Start up and Early Stage companies often seek between $300,000 and $3 Million to get their business started and flowing with cash so they can grow profitably. They can't go to banks to get that money. If they are lucky, the entrepreneurs will know enough wealthy men or women who will share their vision and will take a risk to provide seed capital to get their business going and growing. Or, the entrepreneur will have a friend or adviser who knows a few angel investors to meet with and, based on the credibility of the introducer, will seriously consider the entrepreneur's endeavor for the riskiest investment seed capital. When the initial sphere of influence is exhausted, the entrepreneur enters into the subjective and seemingly arbitrary world of raising capital from "business angels"-very sophisticated and jaded investors who are in the business of investing. They have seen many variations of the same business idea, lost money along the way, heard every promise of gold at the end of the rainbow and have many options when considering an investment. Assuming the fundamentals of the business are strong, then it becomes like a beauty contest getting the investor to judge the entrepreneur's deal with just enough favor to get to the next stage....the second meeting to begin the due diligence and true discovery about the opportunity.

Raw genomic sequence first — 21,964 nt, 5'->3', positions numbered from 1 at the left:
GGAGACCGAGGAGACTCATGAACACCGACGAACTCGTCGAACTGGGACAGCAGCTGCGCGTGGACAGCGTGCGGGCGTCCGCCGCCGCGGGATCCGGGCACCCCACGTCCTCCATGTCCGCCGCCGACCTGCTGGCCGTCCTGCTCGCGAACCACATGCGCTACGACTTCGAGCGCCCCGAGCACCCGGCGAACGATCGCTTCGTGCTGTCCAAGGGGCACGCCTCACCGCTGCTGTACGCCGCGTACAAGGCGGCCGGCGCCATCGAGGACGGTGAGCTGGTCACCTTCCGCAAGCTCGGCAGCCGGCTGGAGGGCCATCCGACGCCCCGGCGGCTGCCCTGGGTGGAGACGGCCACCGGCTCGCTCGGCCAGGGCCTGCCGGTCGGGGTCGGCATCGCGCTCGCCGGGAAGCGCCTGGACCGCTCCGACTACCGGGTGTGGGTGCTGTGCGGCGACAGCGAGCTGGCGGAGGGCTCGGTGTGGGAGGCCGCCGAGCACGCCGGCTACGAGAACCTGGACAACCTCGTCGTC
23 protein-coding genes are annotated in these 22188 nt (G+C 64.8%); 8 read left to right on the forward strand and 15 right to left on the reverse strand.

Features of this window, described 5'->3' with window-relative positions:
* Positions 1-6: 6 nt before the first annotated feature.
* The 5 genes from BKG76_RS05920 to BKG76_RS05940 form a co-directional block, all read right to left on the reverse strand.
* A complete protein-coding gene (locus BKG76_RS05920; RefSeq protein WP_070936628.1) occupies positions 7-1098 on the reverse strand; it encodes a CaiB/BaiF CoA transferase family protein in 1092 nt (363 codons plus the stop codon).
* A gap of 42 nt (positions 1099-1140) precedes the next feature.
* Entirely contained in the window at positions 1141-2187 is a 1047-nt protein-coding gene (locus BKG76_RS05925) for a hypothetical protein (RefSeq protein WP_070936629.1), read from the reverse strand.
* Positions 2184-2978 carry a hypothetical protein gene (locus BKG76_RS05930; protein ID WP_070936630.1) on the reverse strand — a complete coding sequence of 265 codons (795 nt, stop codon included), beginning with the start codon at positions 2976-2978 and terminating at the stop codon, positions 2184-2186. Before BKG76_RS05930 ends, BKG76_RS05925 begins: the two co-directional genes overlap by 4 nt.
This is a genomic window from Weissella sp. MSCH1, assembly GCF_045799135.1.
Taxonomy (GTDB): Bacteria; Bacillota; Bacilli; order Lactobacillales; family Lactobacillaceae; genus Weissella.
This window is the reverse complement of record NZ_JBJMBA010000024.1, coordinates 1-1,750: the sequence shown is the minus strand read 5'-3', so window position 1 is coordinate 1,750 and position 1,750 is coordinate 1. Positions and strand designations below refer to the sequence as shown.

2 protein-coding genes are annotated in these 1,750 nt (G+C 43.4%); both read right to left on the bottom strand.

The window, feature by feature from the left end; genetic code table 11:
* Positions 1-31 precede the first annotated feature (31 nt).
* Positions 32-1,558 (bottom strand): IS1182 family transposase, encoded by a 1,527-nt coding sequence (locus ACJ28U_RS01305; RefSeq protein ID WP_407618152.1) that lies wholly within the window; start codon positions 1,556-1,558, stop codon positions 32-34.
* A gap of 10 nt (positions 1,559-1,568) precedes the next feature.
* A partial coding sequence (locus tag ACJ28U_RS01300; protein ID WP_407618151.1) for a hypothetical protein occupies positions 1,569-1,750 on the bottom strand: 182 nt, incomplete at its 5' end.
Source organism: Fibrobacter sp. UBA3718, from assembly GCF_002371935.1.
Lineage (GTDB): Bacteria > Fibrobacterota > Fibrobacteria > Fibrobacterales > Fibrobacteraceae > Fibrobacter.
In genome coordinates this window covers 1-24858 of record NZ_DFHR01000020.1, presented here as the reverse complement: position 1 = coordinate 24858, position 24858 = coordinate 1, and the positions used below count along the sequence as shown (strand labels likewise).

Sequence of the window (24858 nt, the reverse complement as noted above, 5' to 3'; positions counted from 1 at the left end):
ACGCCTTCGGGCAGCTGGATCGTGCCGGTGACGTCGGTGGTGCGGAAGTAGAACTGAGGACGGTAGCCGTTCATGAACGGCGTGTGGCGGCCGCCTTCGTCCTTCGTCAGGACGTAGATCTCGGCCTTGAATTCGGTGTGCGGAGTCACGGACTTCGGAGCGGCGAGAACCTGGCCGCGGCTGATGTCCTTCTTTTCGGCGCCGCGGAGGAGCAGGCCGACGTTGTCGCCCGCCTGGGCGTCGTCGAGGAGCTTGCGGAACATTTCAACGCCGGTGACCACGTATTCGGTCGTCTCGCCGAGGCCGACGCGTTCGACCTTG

Most entrepreneurs simply do not have access to people with enough wealth that qualify as accredited investors or have sufficient liquidity in their accumulated investments to invest in their deal even if they believe it will succeed. Entrepreneurs should be able to raise at least $100,000 from within their extended network to lay the foundation for the launch of their business. But, if a company needs millions of dollars to get to profitable operation, that is an entirely different story and a different game that the entrepreneur needs to gear up for in order to succeed. Entrepreneurs inherently know to think of their competition at the product or service level, but rarely think about their competition when competing for capital from early stage business investors.